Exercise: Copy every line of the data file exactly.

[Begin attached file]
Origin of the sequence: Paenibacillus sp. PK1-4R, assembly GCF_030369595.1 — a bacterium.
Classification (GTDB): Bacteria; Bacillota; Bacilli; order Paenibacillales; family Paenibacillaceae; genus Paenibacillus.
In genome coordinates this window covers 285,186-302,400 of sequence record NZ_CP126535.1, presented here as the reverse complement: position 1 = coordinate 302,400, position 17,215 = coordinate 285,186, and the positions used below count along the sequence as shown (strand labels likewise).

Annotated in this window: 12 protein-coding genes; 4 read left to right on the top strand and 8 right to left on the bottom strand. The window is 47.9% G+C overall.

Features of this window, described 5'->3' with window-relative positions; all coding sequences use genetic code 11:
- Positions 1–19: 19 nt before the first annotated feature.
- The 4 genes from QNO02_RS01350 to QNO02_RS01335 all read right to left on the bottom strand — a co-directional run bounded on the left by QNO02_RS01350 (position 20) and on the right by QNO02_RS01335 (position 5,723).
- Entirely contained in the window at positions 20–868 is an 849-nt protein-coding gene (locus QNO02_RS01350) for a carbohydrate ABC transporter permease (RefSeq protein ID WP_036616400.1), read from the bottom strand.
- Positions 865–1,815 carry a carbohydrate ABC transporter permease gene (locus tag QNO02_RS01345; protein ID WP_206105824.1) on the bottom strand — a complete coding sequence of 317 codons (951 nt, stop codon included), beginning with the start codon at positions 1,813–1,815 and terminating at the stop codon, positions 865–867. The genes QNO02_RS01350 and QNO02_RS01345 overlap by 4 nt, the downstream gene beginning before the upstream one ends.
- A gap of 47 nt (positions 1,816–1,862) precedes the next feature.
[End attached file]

Origin of the sequence: Paenibacillus sp. PK1-4R, assembly GCF_030369595.1 — a bacterium.
Classification (GTDB): Bacteria; Bacillota; Bacilli; order Paenibacillales; family Paenibacillaceae; genus Paenibacillus.
In genome coordinates this window covers 285,186-302,400 of sequence record NZ_CP126535.1, presented here as the reverse complement: position 1 = coordinate 302,400, position 17,215 = coordinate 285,186, and the positions used below count along the sequence as shown (strand labels likewise).

Annotated in this window: 12 protein-coding genes; 4 read left to right on the top strand and 8 right to left on the bottom strand. The window is 47.9% G+C overall.

Features of this window, described 5'->3' with window-relative positions; all coding sequences use genetic code 11:
- Positions 1–19: 19 nt before the first annotated feature.
- The 4 genes from QNO02_RS01350 to QNO02_RS01335 all read right to left on the bottom strand — a co-directional run bounded on the left by QNO02_RS01350 (position 20) and on the right by QNO02_RS01335 (position 5,723).
- Entirely contained in the window at positions 20–868 is an 849-nt protein-coding gene (locus QNO02_RS01350) for a carbohydrate ABC transporter permease (RefSeq protein ID WP_036616400.1), read from the bottom strand.
- Positions 865–1,815 carry a carbohydrate ABC transporter permease gene (locus tag QNO02_RS01345; protein ID WP_206105824.1) on the bottom strand — a complete coding sequence of 317 codons (951 nt, stop codon included), beginning with the start codon at positions 1,813–1,815 and terminating at the stop codon, positions 865–867. The genes QNO02_RS01350 and QNO02_RS01345 overlap by 4 nt, the downstream gene beginning before the upstream one ends.
- A gap of 47 nt (positions 1,816–1,862) precedes the next feature.